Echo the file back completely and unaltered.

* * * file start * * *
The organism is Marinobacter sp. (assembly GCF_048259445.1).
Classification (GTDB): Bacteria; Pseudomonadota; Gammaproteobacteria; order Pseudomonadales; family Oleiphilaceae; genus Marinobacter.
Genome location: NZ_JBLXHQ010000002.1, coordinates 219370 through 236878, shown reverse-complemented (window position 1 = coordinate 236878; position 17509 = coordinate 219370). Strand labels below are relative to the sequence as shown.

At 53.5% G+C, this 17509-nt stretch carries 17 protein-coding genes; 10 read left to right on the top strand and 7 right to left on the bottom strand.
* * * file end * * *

The organism is Marinobacter sp. (assembly GCF_048259445.1).
Classification (GTDB): Bacteria; Pseudomonadota; Gammaproteobacteria; order Pseudomonadales; family Oleiphilaceae; genus Marinobacter.
Genome location: NZ_JBLXHQ010000002.1, coordinates 219370 through 236878, shown reverse-complemented (window position 1 = coordinate 236878; position 17509 = coordinate 219370). Strand labels below are relative to the sequence as shown.

At 53.5% G+C, this 17509-nt stretch carries 17 protein-coding genes; 10 read left to right on the top strand and 7 right to left on the bottom strand.